Carrot shortbread. Yeah, that's right. I won't take all the credit for this idea, though, as it originated from a conversation about carrot cake with chocolate icing, which led to baby carrots dipped in chocolate frosting. Which sounds disgusting, but I have this idea that originated from someone else a long time ago about carrots tasting a bit like raw coconut, the sweetness and the crunch.
Before I begin, I grated these carrots normally, then ran them over with a knife to get the strands more finely chopped. I'm not sure how else to finely grate carrots unless you spend two hours doing so, or use some blade in a food processor, though this was easier.
At first I was thinking of creating a regular carrot cake type recipe, although that idea never appealed to me because I figured it would end up tasting a bit like a pumpkin cookie. I also wanted to come up with something a bit more unique, and since I've been on somewhat of a shortbread cookie roll, I stuck with that theme.
My to requirements for these cookies was to include carrots and chocolate chips. Next up was adding a few different ingredients to make it different than a regular cookie. Maybe ground ginger and toasted almonds processed to a floury powder aren't quite unique, so I added orange. Because clearly adding the flavor of orange to recipes is something I don't often do.
The dough came out with buttery, with a special sweetness from the carrots and subtle flavors from the ground almonds, ginger, and orange. At first I wasn't sure about the taste paired with chocolate, but it wasn't disgusting. I figured if the cookies came out like crap, some wild creature outside would thank me.
As per usual, I divided the dough in half, rolled into a log, and refrigerated overnight. The day I baked it I sprinkled sanding sugar on a platter and rolled the log in it to coat the outside before slicing. I love doing this because it's pretty and adds more flavor to the cookie.
Throughout this process I wasn't really sure what exactly to expect. However, it came out much better than I initially expected (everything I make is, by default, delicious). It had the sandy shortbread texture with a smoothness in flavor that almost tastes like a mascaropone cheese in a way, but it's probably just the combination of sweetness from the carrots and the flavor of the ground almonds. The orange comes through to brighten the taste of the cookie, though the ginger remains mostly undetectable. There is just enough chocolate to enhance without overpowering. While the texture was sandy, these were soft cookies instead of being crisp like many shortbread.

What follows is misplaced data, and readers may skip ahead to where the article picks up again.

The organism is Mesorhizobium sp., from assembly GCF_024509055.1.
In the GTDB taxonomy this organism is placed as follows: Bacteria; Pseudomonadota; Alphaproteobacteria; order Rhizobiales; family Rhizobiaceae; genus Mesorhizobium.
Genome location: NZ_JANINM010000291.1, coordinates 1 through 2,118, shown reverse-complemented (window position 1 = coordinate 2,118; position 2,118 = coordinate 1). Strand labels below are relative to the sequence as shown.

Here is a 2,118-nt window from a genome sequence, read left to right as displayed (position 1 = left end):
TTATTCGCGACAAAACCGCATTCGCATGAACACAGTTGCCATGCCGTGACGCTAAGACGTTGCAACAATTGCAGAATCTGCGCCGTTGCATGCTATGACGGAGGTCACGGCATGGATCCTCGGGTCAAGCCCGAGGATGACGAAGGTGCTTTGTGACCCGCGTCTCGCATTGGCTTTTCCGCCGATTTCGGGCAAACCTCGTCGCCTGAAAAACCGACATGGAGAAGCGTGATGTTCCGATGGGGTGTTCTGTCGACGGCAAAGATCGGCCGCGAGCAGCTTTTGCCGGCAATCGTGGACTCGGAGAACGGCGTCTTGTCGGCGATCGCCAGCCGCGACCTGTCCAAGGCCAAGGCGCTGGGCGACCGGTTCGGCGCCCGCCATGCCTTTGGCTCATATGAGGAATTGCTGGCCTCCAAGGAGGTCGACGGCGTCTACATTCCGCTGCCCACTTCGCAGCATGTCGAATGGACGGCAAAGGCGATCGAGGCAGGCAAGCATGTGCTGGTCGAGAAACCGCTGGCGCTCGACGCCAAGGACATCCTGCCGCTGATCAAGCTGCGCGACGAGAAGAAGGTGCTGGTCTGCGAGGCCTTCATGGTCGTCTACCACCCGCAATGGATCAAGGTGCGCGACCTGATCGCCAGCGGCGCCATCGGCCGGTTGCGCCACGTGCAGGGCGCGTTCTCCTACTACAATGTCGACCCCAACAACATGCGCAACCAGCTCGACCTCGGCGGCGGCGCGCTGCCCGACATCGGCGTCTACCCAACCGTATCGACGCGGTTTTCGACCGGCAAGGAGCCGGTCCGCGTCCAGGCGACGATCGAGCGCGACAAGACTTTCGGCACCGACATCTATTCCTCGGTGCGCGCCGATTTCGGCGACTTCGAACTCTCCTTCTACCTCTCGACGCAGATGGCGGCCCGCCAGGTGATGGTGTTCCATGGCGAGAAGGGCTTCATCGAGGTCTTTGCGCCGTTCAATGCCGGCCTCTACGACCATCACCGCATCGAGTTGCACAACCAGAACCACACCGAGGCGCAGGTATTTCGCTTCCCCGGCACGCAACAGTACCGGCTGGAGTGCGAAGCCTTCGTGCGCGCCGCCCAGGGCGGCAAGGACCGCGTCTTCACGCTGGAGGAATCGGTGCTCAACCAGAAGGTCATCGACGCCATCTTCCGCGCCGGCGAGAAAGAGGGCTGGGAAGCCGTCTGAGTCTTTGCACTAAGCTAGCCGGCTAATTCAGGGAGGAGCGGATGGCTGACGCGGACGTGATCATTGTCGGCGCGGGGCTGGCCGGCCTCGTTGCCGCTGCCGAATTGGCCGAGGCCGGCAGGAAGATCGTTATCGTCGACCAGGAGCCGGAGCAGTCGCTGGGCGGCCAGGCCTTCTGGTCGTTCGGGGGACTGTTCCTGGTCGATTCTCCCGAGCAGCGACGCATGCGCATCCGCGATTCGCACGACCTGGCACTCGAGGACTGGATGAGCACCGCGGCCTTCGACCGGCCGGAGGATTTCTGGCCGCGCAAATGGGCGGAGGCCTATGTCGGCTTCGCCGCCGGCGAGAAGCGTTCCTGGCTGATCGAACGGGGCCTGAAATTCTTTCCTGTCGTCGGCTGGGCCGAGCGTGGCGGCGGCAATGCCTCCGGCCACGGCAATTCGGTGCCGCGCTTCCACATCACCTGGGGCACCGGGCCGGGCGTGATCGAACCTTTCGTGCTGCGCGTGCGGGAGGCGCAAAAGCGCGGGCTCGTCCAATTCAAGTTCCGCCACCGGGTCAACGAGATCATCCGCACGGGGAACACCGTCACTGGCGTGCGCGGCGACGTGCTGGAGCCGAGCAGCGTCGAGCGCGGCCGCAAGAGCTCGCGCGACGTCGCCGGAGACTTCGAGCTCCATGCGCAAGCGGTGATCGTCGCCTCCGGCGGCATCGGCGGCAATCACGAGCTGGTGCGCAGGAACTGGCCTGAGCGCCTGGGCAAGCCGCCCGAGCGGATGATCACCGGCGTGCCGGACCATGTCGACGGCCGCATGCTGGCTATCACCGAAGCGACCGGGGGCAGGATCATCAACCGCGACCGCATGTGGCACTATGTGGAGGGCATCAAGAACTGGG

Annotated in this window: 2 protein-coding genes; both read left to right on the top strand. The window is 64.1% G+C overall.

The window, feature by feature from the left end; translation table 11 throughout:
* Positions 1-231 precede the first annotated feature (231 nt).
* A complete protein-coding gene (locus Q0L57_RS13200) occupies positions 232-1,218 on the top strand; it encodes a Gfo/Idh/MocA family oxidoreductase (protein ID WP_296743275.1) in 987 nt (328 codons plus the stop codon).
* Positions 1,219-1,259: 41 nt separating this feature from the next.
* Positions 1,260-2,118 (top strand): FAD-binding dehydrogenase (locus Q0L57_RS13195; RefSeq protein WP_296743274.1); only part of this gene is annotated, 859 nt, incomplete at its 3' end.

For laughs, I wanted to take a cheesy picture of myself like I see in magazines where the farmer is holding his bounty in an artsy shot, but all I came up with was a picture of me gazing at the bundle of carrots and cookies in my arm like a newborn crop baby. When you taste these cookies, though, you'll probably stare at them the same way.
This was probably the best cookie I've had in 2010, and if you want to experience the best cookie to-date of 2010, follow the recipe and make your own.
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Recipe by Christina Provo
1/2 cup unsalted butter, room temperature
3/4 cup confectioners' sugar
3/4 teaspoon coarse salt
1/2 teaspoon pure vanilla extract
grated rind of 1 orange
1 cup finely grated carrot
1 egg, room temperature
1 3/4 cup all-purpose flour
1/2 cup toasted almonds slivers, ground to a fine powder
1/2 teaspoon ground ginger
1/4 cup plus 2 tablespoons mini semisweet chocolate chips
sanding sugar, or granulated sugar
- In a medium bowl, whisk together flour, ground almonds, and ginger; set aside.
- Beat butter with confectioners' sugar in large bowl for 2 minutes. Add salt, vanilla, and orange rind and beat until combined. next, add grated carrots and beat for another minute. Beat in egg until combined. Blend in half of flour mixture. Using a sturdy spatula or a wooden spoon, stir in remaining flour until a few traces of flour remain. mix in chocolate chips just until combined.
- Divide dough in half and roll each portion into a 1 1/2 inch wide log on a sheet of plastic wrap. refrigerate until firm, or overnight.
- Preheat oven to 350° and line a baking sheet with parchment paper. Place extra sugar on a platter. Roll one log at a time in the sugar to coat the outside. Slice into 1/4 inch slices and place 1/2 inch apart on prepared sheet. Bake for 13 minutes; cookies will be firm to the touch and bottoms will be golden brown. Remove from oven and let rest on sheet for 3 minutes before transferring to a cooling rack.